Meta-analyses based on systematic literature reviews are commonly used to obtain a quantitative summary of the available evidence on a given topic. However, the reliability of any meta-analysis is constrained by that of its constituent studies. One major limitation is the possibility of small study effects, when estimates from smaller and larger studies differ systematically. Small study effects may result from reporting biases (i.e., publication bias), from inadequacies of the included studies that are related to study size, or from reasons unrelated to bias. We propose two estimators based on the median and mode to increase the reliability of findings in a meta-analysis by mitigating the influence of small study effects. By re-examining data from published meta-analyses and by conducting a simulation study, we show that these estimators offer robustness to a range of plausible bias mechanisms, without making explicit modelling assumptions. They are also robust to outlying studies without explicitly removing such studies from the analysis. When meta-analyses are suspected to be at risk of bias because of small study effects, we recommend reporting the mean, median and modal pooled estimates.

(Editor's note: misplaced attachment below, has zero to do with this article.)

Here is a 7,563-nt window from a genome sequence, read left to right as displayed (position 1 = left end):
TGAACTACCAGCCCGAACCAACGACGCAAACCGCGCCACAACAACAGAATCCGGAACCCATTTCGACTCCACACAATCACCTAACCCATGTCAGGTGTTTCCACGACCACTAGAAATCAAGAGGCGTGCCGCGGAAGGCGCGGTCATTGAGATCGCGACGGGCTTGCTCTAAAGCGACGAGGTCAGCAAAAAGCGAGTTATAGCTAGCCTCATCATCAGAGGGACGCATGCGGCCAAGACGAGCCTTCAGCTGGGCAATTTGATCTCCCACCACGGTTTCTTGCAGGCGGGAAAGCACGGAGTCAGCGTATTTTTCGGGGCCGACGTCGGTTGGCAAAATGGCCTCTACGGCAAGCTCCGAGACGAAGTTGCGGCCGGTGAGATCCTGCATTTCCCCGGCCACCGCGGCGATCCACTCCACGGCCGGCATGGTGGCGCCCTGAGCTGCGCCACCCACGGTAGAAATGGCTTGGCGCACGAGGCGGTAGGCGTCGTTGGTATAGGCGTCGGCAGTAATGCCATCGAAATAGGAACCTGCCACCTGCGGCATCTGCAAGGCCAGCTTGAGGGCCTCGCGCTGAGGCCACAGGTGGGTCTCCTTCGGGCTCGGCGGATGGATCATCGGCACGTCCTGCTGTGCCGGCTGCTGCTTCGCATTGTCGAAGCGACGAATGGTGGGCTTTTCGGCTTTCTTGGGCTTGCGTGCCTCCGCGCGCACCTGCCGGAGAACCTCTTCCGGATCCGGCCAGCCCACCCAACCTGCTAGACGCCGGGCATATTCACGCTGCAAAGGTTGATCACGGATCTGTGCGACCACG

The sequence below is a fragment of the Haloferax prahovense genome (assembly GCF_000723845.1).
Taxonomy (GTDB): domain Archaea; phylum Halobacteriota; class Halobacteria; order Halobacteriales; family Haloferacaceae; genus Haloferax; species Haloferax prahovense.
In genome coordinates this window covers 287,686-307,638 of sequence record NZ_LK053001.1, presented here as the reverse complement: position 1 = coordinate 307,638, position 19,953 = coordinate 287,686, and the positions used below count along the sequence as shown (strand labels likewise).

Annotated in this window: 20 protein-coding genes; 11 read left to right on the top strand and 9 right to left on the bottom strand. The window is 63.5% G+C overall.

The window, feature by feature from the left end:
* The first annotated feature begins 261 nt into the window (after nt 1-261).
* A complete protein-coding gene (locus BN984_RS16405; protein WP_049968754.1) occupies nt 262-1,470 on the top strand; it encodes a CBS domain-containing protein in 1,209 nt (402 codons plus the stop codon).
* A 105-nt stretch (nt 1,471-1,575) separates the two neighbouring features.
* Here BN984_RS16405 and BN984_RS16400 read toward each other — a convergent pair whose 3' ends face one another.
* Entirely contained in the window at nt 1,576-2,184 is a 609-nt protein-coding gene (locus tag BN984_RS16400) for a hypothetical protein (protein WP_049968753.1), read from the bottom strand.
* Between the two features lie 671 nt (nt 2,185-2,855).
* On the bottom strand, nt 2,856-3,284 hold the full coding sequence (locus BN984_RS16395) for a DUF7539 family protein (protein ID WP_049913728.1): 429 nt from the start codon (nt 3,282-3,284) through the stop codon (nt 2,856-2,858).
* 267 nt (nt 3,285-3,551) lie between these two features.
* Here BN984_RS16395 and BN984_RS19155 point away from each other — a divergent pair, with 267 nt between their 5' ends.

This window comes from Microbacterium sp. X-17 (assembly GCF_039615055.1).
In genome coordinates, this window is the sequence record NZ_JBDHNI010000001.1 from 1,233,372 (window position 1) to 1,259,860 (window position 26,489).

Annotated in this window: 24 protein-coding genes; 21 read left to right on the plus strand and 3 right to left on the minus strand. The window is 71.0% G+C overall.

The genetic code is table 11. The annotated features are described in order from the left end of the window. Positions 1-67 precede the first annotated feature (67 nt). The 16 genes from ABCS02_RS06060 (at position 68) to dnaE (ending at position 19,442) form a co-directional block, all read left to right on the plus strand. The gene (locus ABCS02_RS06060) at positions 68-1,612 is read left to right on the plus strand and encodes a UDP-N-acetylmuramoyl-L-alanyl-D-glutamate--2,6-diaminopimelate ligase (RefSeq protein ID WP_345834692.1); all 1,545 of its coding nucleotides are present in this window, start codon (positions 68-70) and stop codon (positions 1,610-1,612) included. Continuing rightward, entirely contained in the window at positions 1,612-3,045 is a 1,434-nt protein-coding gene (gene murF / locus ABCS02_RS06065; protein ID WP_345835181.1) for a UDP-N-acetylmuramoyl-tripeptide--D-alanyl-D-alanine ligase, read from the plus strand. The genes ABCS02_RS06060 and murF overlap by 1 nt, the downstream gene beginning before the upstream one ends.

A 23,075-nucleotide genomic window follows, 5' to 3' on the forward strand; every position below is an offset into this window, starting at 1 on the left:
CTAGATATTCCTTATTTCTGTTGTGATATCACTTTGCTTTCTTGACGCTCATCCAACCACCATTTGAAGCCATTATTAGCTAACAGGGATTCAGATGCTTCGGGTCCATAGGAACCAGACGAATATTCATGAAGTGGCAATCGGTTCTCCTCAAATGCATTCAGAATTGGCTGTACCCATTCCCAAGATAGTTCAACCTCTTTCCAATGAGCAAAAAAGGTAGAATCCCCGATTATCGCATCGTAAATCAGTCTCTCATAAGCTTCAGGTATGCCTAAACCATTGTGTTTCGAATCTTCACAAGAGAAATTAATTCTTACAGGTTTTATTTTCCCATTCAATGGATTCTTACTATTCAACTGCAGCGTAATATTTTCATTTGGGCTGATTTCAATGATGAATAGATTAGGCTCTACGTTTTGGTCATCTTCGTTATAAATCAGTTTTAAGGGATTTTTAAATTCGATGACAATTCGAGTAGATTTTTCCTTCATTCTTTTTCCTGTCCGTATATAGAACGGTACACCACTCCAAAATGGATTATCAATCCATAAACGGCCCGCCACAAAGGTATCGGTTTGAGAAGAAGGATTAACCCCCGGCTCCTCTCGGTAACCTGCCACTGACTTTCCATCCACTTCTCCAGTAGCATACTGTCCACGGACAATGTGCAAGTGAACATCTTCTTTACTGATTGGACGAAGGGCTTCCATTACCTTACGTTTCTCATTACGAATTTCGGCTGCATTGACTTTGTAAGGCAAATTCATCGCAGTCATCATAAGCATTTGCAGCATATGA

- Small study effects
- Robust estimation